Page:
Here’s what could happen if you lie on a mortgage application


In most cases, white lies are not a big deal. In the case of being late to meet a friend, most people would have little trouble saying “I’m almost there” even if you’re not on the bus yet.

But if it’s something serious like applying for a home loan, a surprising number of people are willing to twist the truth. According to data from Experian, an estimated 25% of Australians have misrepresented the truth when applying for a home loan, with the most common lies being:

  • 29% did not disclose an upcoming job change.
  • 28% underestimated their existing debts.
  • 21% overestimated their annual income.
  • 19% said they were expecting a child.

It could be both illegal and reckless. Like many other situations in life, honesty is the best policy here.

Can lenders know if you’re lying?

You are not going to be the first person who has tried to get one on the banks.

Banks have many ways to verify the information you provide in your mortgage application.

Banks will need proof of your income, including recent payslips or Pay As You Go statements. If you attempt to overestimate your income, the bank can easily verify this against the other information you have provided. .

Likewise, if you have unpaid credit card or personal loan debt, banks may cross-reference your information with other lenders.

They can match bank credits to your payslips, check Australian business numbers and look for discrepancies in bank statements. If you’re wondering how to buy your first home, it’s worth checking your finances before you apply.

It’s in the bank’s interest to give people loans, but not if they don’t get what they signed up for. They will be very careful when vetting potential borrowers, so they will likely spot inaccuracies in an application.

Your mortgage could be refused

If an honest mistake has been made, lenders will first ask you why the correct information was not provided in the first place. If you just forget to mention, say, a credit card, the lender might ask you to pay off the credit card and close the attached account before approving the loan.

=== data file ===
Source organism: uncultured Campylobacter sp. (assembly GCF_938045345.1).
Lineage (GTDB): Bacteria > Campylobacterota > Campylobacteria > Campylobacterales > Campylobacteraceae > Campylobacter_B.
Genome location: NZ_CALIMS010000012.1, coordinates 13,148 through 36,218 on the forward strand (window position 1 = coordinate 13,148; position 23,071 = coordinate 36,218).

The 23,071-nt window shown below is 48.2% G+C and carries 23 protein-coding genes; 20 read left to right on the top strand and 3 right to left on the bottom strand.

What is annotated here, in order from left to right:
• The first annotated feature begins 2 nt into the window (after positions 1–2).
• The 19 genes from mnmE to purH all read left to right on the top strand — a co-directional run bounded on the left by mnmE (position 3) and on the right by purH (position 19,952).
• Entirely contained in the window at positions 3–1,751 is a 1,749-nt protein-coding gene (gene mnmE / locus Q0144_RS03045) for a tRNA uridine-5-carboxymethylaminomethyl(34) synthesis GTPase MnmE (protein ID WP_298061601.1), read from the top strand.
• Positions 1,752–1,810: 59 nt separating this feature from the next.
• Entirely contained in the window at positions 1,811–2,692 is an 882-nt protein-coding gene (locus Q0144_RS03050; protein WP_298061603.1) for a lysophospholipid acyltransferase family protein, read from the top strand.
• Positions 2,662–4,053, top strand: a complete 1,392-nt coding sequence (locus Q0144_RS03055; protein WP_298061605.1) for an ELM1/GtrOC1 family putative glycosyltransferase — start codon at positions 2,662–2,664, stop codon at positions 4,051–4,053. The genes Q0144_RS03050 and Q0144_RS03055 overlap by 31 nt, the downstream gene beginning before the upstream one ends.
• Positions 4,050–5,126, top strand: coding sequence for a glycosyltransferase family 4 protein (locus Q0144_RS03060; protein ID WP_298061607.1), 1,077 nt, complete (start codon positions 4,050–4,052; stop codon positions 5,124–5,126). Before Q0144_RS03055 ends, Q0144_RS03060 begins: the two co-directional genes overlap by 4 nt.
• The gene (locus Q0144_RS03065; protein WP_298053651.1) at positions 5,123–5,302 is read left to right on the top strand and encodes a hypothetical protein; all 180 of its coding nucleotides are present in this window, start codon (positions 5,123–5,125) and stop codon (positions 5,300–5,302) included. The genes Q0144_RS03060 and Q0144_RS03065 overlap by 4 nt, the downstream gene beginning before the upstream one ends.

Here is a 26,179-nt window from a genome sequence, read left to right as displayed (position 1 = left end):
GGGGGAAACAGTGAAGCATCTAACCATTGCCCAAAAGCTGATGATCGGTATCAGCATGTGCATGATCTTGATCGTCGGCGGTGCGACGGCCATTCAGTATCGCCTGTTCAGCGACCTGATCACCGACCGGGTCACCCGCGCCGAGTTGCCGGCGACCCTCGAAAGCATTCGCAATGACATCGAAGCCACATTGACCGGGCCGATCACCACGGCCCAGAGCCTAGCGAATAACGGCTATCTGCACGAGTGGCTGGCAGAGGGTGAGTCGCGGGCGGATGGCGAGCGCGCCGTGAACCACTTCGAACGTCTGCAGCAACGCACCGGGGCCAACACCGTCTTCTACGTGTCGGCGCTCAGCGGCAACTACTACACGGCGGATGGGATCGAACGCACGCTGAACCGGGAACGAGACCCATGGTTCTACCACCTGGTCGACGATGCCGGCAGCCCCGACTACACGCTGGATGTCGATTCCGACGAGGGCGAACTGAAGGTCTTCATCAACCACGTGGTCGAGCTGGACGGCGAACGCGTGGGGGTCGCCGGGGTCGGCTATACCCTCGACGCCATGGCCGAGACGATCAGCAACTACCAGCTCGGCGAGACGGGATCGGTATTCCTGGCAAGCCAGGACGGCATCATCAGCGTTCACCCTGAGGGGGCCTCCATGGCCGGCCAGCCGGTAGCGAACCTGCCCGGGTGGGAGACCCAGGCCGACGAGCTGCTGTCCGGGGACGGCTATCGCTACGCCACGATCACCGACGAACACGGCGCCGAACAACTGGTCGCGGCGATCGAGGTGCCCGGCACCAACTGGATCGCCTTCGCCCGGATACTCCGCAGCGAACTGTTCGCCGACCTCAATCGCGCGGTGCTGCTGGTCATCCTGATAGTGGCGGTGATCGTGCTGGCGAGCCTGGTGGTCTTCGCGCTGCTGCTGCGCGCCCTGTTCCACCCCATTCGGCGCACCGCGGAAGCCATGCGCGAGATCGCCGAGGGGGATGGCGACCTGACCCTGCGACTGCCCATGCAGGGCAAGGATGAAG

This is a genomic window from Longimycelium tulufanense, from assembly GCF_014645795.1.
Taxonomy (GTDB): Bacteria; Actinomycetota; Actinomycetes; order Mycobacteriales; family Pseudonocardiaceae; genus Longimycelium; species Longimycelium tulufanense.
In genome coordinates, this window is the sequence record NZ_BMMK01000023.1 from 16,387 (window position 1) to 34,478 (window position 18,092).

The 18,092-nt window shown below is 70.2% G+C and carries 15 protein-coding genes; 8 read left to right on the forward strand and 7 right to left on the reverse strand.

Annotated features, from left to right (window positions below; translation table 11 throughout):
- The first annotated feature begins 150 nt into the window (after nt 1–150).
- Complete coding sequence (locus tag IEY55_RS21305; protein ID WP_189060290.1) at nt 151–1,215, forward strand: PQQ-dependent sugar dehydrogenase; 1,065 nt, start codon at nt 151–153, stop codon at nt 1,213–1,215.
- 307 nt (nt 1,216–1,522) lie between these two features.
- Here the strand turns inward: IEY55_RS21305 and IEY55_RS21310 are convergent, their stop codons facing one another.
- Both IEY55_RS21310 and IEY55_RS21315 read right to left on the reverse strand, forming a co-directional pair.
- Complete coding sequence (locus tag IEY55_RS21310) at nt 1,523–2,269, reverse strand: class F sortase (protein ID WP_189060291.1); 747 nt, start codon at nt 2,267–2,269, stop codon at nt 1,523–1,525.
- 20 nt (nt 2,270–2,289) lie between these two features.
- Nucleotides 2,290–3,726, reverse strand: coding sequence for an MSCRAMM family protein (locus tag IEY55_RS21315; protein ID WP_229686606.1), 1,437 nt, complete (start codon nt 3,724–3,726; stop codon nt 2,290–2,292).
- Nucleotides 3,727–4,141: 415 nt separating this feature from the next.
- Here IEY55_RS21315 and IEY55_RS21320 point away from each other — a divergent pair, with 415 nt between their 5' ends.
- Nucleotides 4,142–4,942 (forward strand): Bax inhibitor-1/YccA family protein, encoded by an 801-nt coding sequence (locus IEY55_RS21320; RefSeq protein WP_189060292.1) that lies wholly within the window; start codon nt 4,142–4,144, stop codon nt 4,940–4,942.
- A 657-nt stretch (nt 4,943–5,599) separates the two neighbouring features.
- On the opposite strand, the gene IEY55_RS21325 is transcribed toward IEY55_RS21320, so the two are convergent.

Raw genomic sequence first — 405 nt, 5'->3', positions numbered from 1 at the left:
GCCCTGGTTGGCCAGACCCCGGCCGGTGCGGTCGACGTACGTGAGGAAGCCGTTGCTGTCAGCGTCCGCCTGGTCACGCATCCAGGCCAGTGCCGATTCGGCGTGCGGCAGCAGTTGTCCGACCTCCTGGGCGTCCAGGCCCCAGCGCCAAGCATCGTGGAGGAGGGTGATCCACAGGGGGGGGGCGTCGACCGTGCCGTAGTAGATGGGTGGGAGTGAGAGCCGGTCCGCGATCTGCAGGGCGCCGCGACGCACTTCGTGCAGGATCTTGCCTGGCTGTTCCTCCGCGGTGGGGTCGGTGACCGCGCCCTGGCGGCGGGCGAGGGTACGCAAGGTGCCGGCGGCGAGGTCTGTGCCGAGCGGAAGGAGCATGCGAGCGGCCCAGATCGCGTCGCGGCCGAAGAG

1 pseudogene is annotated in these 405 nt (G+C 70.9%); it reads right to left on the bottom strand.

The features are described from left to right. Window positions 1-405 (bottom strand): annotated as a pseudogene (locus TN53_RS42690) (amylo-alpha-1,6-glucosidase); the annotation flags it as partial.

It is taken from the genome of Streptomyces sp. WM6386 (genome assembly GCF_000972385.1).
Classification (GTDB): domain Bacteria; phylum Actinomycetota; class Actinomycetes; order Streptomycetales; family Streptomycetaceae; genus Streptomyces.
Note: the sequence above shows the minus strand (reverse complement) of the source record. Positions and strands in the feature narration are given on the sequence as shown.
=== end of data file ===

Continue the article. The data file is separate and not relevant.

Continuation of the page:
If an outright lie is discovered during the loan application phase, it will likely be rejected. This could affect your credit score, which could make it harder to get a loan later. Negative information like this can stay on your credit report for up to ten years.

On top of that, banks share data, which means multiple lenders might be aware of any questionable behavior in the past.

Your loan could be recovered by the lender

Even if the loan has been approved by the bank, if they find anything incorrect in their post-settlement audits, it may violate the terms of the loan. In the worst case, it could mean defaulting on your loan.

Under the terms of the contract, after a default, the lender can demand that the loan be repaid within 30 days, which would most likely mean selling the property and losing all other costs associated with the loan.

You could experience long-term financial difficulties

If a lender tells you that you can’t borrow a certain amount, it’s usually for a good reason.

If you try to borrow more than you can really afford, you risk making things more difficult in the long run.

Lenders can sometimes be quite generous in estimating your borrowing capacity, and it’s often recommended to aim for the middle of their recommendation to ensure you can comfortably make your repayments.

Ultimately, you don’t want to be stuck with a loan you can’t afford. Borrowing beyond this amount could lead to a lot more financial stress than you would otherwise.

With so many Australians already pessimistic about their financial future, it might not help to burden you further with a loan you cannot afford.

There could be legal consequences

Providing false documents and information to a loan provider could be a serious mistake with legal ramifications.

Making false statements in home loan applications could be fraudulent activity, and in some extreme cases, it has caused a lot of legal trouble for mortgage brokers.

There’s a reason the Big Short and the Wolf of Wall Street are cautionary tales. Managing a home loan can be hard enough as it is, there’s no need to try to make it harder by hiding a web of lies.

For answers to any other home loan questions, Mozo can provide the answer. Visit our home loan center for all your borrowing and buying needs.

* ATTENTION: This comparison rate only applies to the example or examples given. Different amounts and durations will result in different comparison rates. Costs such as withdrawal charges or prepayment charges, and cost savings such as fee waivers, are not included in the comparison rate but may influence the cost of the loan. The comparison rate shown is for a secured loan with monthly principal and interest repayments of $150,000 over 25 years.

** Initial monthly repayment figures are estimates only, based on the advertised rate, loan amount and term entered. Rates, fees and charges and therefore the total cost of the loan may vary depending on the amount of your loan, the term of the loan and your credit history. Actual repayments will depend on your personal circumstances and changes in interest rates.

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